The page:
The Academy of Medical Sciences independent review of medical research regulation and governance reported in January 2011. Its recommendations covered:
- rationalising research regulation in a new arm’s-length body
- facilitating NHS trusts’ timely approval of research studies
- improving the UK environment for clinical trials
- providing access to patient data that protects individuals’ interests
- embedding a culture that values research within the NHS
The Government agrees with these headline recommendations and announced in the Plan for Growth in March 2011 its commitment to:
- set up a new Health Research Authority this year, initially as a Special Health Authority with the National Research Ethics Service as its core, to streamline regulation, create a unified approval process and promote proportionate standards for compliance and inspection within a consistent national system of research governance
- launch a Research Support Services framework of good practice and standard procedures to facilitate consistent local research management and greatly improve performance, and publish outcomes against public benchmarks, including a 70-day benchmark to recruit first patients for trials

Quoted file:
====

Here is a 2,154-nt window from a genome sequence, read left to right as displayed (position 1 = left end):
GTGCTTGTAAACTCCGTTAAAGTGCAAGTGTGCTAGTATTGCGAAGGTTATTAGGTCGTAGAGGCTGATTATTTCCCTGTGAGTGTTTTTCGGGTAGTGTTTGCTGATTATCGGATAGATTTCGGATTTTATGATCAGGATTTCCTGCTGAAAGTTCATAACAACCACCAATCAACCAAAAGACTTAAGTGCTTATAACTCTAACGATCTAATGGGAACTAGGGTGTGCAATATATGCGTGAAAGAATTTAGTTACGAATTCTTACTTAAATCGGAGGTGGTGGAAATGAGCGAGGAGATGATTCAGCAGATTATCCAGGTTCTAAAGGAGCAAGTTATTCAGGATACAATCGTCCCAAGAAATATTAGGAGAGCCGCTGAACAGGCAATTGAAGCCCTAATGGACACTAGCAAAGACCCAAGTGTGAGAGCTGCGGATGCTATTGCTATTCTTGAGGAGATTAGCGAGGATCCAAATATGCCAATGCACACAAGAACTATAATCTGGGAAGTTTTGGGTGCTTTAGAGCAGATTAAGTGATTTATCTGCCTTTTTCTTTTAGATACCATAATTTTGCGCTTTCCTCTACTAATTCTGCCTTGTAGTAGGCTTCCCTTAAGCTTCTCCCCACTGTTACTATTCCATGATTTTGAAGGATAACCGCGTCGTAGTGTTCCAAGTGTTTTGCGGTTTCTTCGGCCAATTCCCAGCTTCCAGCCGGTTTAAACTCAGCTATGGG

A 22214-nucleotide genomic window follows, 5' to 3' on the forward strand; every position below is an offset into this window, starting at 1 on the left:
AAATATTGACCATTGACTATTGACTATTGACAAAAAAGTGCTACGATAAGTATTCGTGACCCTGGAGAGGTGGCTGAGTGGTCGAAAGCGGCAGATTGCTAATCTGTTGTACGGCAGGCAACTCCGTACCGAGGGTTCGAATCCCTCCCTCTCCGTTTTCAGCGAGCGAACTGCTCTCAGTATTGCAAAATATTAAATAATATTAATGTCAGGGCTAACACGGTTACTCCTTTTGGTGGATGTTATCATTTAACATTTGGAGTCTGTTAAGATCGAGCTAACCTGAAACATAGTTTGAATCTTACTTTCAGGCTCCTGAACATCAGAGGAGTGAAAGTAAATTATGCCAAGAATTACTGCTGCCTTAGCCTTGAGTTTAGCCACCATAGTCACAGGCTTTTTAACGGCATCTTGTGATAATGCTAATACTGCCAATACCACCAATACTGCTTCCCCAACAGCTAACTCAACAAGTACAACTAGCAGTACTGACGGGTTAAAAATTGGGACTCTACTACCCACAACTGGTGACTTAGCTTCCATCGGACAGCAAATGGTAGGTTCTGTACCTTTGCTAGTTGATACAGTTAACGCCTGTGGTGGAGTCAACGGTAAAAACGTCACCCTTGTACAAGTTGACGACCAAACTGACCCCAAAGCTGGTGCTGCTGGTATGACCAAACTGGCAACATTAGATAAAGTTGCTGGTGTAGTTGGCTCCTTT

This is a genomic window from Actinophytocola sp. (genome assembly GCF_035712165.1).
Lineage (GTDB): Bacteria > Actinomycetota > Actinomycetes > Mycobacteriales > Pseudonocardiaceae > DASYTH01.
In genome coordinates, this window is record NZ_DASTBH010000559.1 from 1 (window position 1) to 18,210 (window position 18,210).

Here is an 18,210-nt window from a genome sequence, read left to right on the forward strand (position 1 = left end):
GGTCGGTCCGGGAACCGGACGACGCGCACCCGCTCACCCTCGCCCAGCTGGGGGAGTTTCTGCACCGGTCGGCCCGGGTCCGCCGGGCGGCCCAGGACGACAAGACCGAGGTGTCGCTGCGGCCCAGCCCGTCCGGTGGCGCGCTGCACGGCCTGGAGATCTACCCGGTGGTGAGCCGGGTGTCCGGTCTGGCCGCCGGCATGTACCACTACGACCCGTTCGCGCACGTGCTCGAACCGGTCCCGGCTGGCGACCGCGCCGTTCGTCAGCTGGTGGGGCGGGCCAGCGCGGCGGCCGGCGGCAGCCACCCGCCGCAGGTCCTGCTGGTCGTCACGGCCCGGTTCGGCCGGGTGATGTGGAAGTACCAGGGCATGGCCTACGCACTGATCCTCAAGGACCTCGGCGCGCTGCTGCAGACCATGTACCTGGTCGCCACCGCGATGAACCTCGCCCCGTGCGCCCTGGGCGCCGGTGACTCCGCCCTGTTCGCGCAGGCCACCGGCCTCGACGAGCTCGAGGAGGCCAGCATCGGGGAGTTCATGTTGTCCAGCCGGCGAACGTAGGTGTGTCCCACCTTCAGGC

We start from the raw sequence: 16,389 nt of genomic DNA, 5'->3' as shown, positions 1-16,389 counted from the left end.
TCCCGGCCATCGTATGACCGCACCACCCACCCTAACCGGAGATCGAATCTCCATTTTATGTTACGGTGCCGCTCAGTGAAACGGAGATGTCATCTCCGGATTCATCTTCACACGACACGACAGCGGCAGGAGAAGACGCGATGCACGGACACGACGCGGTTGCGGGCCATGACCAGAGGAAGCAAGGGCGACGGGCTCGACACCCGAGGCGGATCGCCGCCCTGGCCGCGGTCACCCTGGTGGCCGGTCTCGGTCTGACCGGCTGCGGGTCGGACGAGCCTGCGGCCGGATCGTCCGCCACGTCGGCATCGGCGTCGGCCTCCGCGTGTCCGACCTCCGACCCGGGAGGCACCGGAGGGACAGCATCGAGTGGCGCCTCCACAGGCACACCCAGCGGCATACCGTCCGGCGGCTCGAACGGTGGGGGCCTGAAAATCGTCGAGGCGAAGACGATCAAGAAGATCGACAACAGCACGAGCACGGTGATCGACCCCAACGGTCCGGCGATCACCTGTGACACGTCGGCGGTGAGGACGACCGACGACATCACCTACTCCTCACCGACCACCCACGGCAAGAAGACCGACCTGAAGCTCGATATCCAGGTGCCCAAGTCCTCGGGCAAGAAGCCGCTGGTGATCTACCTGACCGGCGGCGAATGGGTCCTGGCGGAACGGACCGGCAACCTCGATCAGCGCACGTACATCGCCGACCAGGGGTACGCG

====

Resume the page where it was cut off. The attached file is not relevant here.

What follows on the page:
- reduce perceived gold-plating and increase the proportionality of the EU Clinical Trials Directive and its application
- build a consensus on using e-health record data to create a unique position for the UK in health research
- embed nationally the good practice identified by the National Institute for Health Research (NIHR) which showed the impact of trusts having a visible commitment from their chief executives to research within their organisation, rapid escalation and prompt management of extraordinary issues, and executive oversight of performance metrics
The Department of Health is now taking forward actions to deliver these commitments. Legislation to establish the Health Research Authority was laid before Parliament in September 2011. The NIHR Research Support Services were launched in May 2011.
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